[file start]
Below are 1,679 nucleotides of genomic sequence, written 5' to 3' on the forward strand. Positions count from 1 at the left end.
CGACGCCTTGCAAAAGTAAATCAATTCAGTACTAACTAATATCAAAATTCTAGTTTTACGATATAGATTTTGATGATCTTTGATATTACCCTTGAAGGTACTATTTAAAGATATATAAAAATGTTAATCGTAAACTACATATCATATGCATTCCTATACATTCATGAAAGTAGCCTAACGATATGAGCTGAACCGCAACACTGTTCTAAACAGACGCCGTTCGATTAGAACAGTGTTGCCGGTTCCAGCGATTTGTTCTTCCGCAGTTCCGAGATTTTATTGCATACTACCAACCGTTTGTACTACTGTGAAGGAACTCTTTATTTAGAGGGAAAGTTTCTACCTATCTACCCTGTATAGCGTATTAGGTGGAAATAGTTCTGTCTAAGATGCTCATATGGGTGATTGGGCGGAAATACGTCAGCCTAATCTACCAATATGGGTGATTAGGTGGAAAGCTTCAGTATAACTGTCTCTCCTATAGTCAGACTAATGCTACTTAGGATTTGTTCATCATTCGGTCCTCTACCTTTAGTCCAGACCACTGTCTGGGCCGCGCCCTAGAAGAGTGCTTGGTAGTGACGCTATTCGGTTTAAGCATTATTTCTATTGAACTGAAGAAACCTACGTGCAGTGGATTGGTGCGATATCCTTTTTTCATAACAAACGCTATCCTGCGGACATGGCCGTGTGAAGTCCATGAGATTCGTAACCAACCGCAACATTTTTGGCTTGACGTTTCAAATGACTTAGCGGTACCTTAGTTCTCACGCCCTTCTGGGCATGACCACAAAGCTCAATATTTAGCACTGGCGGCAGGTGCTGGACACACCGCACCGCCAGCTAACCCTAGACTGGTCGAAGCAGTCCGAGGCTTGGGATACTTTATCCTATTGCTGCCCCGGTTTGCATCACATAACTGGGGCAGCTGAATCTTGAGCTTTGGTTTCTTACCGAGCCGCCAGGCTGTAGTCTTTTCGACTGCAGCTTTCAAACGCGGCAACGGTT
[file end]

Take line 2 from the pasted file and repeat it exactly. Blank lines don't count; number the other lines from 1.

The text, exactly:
CGACGCCTTGCAAAAGTAAATCAATTCAGTACTAACTAATATCAAAATTCTAGTTTTACGATATAGATTTTGATGATCTTTGATATTACCCTTGAAGGTACTATTTAAAGATATATAAAAATGTTAATCGTAAACTACATATCATATGCATTCCTATACATTCATGAAAGTAGCCTAACGATATGAGCTGAACCGCAACACTGTTCTAAACAGACGCCGTTCGATTAGAACAGTGTTGCCGGTTCCAGCGATTTGTTCTTCCGCAGTTCCGAGATTTTATTGCATACTACCAACCGTTTGTACTACTGTGAAGGAACTCTTTATTTAGAGGGAAAGTTTCTACCTATCTACCCTGTATAGCGTATTAGGTGGAAATAGTTCTGTCTAAGATGCTCATATGGGTGATTGGGCGGAAATACGTCAGCCTAATCTACCAATATGGGTGATTAGGTGGAAAGCTTCAGTATAACTGTCTCTCCTATAGTCAGACTAATGCTACTTAGGATTTGTTCATCATTCGGTCCTCTACCTTTAGTCCAGACCACTGTCTGGGCCGCGCCCTAGAAGAGTGCTTGGTAGTGACGCTATTCGGTTTAAGCATTATTTCTATTGAACTGAAGAAACCTACGTGCAGTGGATTGGTGCGATATCCTTTTTTCATAACAAACGCTATCCTGCGGACATGGCCGTGTGAAGTCCATGAGATTCGTAACCAACCGCAACATTTTTGGCTTGACGTTTCAAATGACTTAGCGGTACCTTAGTTCTCACGCCCTTCTGGGCATGACCACAAAGCTCAATATTTAGCACTGGCGGCAGGTGCTGGACACACCGCACCGCCAGCTAACCCTAGACTGGTCGAAGCAGTCCGAGGCTTGGGATACTTTATCCTATTGCTGCCCCGGTTTGCATCACATAACTGGGGCAGCTGAATCTTGAGCTTTGGTTTCTTACCGAGCCGCCAGGCTGTAGTCTTTTCGACTGCAGCTTTCAAACGCGGCAACGGTT